Comedian Paddy Gervers gives his chat in this week's Stand column. 


MY accent was buried with my mother. I know that’s an odd start to an article (to be honest it’s an odd thing to say at any time, full stop) but please bear with me and allow me to explain.

“I am Scottish.” That’s what I used to tell everyone – but now I shy away from it. I won’t say I’m English (because I’m not), but my voice betrays me, and the assumption that I am will always be there because of the sounds I make with my face. It used to be easy to tell people I was Scottish when I was a kid, as I had all the hallmarks of a somewhat Scandinavian-rooted Scot (I’m looking at you, early Viking colonisers), and a chirpy little accent to boot. I miss that.

My parents met in Aberdeen in the early 70s. Mum was a thunderbolt from Clan Morrison, Dad more of a gentle snowfall from Clan Gunn. I think Dad was dating Anneka Rice at the time but that’s either just the sort of thing dads say or definitely the subject of a very different article. Love, marriage, moving all over the globe and three kids later, I was born. Down (shudder) south in very-much-not-so-bonnie England. My dad’s accent had softened to a lilt, but mum’s was still a gale force wind. It’s an easy choice to imagine which one stuck in my head and began to take shape.

In 1998, my mother very sadly passed away and, not being a family who traditionally “talked” about things, we did everything we could to not have to look our new reality in the eyes. For me, part of that manifested in my voice. I didn’t even notice it happening.

We didn’t visit Scotland as much, and the trips to Glasgow, Balfron, Stirling and Aberdeen became few and far between as we simultaneously, unknowingly, begrudgingly settled into being “English”.

Years later, my dad decided it was time for him and I to go and see our family in Glasgow. I use family in a loose sense here, as they are a collection of blood relatives, honorary aunts and uncles, old mates and pub locals – but they are 100% family.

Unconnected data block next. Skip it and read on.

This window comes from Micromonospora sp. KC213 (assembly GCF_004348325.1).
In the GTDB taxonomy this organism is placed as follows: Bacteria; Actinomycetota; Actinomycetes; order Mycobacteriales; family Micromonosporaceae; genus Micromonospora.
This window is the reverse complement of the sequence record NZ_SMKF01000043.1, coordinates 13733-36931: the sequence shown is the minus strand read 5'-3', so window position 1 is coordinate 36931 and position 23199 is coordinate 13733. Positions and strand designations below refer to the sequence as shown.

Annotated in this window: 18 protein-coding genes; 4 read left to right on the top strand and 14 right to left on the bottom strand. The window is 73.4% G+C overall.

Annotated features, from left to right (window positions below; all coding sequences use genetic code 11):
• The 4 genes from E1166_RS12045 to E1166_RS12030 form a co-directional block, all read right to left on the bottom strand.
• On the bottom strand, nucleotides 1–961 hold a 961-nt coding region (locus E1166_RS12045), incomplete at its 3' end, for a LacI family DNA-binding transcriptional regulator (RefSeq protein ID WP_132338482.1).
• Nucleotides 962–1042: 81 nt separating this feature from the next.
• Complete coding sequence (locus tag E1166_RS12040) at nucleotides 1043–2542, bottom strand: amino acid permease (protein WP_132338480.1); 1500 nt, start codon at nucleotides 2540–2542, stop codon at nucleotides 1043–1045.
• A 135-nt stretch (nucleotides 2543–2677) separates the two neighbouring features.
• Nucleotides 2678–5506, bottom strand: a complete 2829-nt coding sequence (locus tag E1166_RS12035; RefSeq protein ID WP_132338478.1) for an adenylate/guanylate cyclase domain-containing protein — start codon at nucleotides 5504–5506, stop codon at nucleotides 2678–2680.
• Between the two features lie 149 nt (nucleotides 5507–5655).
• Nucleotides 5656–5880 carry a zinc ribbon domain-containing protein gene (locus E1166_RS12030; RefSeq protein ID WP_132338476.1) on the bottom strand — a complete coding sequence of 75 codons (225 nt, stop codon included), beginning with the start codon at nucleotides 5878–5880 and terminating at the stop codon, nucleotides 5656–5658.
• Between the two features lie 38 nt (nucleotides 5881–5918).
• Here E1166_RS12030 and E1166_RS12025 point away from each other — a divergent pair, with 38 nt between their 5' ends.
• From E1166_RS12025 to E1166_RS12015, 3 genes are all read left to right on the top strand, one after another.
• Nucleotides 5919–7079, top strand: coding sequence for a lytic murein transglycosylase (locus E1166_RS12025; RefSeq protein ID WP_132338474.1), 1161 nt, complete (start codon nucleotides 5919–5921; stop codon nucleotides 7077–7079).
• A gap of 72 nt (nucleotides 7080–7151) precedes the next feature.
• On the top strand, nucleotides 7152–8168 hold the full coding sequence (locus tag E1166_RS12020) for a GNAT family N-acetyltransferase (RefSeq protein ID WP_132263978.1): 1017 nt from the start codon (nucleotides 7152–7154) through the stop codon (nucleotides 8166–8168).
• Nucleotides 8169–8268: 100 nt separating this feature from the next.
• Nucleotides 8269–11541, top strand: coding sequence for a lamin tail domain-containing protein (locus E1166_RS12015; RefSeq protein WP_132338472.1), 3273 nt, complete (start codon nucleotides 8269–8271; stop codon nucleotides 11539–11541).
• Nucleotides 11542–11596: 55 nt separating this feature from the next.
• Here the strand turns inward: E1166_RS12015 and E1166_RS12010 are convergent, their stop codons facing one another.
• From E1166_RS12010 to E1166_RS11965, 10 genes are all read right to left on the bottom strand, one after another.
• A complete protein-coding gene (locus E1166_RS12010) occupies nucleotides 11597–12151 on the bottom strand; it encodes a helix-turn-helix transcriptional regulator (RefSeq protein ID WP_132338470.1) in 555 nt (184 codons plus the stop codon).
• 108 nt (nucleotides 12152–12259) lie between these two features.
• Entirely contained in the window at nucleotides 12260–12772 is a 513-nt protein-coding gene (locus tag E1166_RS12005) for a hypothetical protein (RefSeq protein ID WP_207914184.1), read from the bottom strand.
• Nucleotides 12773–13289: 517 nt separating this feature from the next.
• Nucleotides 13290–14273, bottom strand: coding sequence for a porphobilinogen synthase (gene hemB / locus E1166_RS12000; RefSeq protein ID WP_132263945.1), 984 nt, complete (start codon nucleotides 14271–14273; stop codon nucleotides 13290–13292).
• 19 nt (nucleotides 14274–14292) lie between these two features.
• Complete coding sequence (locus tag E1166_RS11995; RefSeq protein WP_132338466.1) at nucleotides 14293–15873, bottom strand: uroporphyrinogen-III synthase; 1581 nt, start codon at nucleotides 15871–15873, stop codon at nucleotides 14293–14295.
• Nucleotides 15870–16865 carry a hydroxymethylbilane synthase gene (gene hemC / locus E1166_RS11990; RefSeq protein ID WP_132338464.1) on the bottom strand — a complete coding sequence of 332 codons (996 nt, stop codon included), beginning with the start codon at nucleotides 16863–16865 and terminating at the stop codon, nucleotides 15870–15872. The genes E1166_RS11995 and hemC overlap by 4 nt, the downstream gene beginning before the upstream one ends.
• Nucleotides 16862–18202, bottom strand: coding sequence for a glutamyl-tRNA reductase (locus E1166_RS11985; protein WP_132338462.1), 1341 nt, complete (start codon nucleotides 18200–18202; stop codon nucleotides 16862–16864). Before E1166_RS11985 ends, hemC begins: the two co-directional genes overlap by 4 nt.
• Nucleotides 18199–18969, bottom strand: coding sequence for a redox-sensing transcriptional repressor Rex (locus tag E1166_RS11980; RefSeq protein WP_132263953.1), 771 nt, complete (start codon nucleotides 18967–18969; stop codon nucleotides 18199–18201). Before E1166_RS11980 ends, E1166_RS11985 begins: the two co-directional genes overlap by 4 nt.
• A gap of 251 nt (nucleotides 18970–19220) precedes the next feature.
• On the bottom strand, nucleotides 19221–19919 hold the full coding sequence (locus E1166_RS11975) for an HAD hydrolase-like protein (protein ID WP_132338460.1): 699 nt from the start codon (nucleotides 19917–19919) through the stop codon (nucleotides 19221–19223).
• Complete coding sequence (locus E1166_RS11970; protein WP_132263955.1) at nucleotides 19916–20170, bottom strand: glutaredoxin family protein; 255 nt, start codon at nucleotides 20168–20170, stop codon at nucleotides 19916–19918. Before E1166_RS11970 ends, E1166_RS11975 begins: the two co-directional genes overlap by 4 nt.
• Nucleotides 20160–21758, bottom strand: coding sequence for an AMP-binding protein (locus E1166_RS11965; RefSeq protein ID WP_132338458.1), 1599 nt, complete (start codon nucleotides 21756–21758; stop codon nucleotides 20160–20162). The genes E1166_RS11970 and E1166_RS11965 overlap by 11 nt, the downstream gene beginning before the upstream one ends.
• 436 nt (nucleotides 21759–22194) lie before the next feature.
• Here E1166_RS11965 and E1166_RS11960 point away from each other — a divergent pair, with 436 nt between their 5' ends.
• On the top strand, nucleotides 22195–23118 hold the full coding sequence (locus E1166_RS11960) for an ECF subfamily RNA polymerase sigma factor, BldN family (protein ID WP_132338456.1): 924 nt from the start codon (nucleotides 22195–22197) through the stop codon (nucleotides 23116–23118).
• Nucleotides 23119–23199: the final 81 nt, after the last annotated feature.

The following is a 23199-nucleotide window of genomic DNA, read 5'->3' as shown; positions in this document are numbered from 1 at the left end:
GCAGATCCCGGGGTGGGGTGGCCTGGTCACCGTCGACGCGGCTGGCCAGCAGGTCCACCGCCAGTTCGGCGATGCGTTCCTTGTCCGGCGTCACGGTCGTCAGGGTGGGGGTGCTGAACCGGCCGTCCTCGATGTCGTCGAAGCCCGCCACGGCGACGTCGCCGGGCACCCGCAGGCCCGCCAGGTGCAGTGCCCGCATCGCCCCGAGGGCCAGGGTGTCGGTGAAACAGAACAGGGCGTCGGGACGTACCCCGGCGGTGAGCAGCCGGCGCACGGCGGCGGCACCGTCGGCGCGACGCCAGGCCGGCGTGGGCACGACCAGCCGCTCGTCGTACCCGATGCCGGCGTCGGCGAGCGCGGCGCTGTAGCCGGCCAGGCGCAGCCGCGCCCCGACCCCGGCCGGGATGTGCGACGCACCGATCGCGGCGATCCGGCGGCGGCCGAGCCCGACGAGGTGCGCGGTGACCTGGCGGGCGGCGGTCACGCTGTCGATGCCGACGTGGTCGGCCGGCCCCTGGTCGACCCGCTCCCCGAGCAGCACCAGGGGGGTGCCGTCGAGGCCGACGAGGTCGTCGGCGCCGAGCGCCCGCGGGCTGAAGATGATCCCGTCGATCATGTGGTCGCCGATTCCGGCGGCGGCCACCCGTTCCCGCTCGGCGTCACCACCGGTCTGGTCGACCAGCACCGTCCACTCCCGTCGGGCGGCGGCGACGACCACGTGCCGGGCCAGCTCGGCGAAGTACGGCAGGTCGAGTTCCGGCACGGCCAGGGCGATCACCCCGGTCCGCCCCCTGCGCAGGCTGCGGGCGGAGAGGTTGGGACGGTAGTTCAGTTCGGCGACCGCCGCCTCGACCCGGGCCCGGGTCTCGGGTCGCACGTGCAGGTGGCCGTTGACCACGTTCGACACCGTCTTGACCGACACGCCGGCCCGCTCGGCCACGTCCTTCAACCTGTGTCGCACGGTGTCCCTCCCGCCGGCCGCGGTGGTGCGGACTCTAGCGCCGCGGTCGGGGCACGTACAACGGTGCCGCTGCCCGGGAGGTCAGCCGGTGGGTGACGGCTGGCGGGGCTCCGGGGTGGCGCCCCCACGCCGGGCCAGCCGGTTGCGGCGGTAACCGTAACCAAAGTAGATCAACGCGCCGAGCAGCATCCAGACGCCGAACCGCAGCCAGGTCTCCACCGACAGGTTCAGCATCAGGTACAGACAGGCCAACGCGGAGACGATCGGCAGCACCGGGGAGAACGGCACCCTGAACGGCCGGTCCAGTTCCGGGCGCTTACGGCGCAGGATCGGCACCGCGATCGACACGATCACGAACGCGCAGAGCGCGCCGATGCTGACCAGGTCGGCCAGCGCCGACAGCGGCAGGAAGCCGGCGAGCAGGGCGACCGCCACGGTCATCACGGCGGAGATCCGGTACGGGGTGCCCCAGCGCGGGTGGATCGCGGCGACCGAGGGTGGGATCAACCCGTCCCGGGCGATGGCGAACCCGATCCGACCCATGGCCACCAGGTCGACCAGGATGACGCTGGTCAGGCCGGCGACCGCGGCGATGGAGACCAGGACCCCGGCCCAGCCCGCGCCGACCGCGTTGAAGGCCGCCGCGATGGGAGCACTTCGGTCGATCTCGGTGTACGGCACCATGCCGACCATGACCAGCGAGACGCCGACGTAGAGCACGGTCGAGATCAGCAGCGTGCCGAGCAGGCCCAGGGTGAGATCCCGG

Glasgow Times:

I hadn’t seen most of them since I was very little and I was a small, nervous teenager with a habit for suppressing memories. As we knocked on a door in the Gorbals, a cacophony of beautiful voices from my past erupted from the other side and the portal to my past opened up.

There were hugs and jokes, surrounded by smoke and half-remembered memories. “Uncle” Pete held court, waving his cigarillo in the two-remaining fingers of his right hand (bandsaw accident) and waxing lyrical about “having us back from the south” and us “finally being home”. Everyone wanted to talk about the old days with Mum – but when I opened my mouth and started to do so, there was the question.

“What happened to your accent?”

Not in a fun way, in a genuine “hang on, you’re different now” sort of way. We shrugged it off and kept enjoying ourselves, but it kept coming back. “You don’t sound like you used to”, “the south has changed you”, “you used to sound like us”. I want to make it clear, it was never mean-spirited, just fact. It stuck with me though. I was welcomed with entirely open arms, as a Scot, but it stuck with me.

We gig in Scotland a lot now. It’s the best place to gig. That slice of home and fix of what really matters in people – I still feel it here. I want to jump up and wave my arms, joining in with the Scotland I love shouting “me too, me too, I’m Scottish!” – but I’ve never felt brave enough.

No-one wants to come across as a play-pretend plastic Scot, especially a comedian. Scotland is inundated with us on a yearly basis, all trying to get our foot in the door and say “oh I’m a bit Scottish actually” or try our hand at the accent to set us apart from the crowd. It must be incredibly infuriating. I stay schtum.

Every now and then it gets brought up that I’m Scottish, and it’s nearly always an English person that is the first to say “no you’re not”, or worse, “prove it”. A Scot has never told me I’m not. Never asked me to prove it. Just accepted it and welcomed it.

Deep down everyone wants to be Scottish. I am Scottish. Why am I so afraid of saying it? Is it because I’m terrified I’m going to sound like an ashamed Englishman, struggling for validation by trying to appropriate someone else’s culture? What should I do?, seriously what should I do? This is an Agony Aunt column, right? ...right?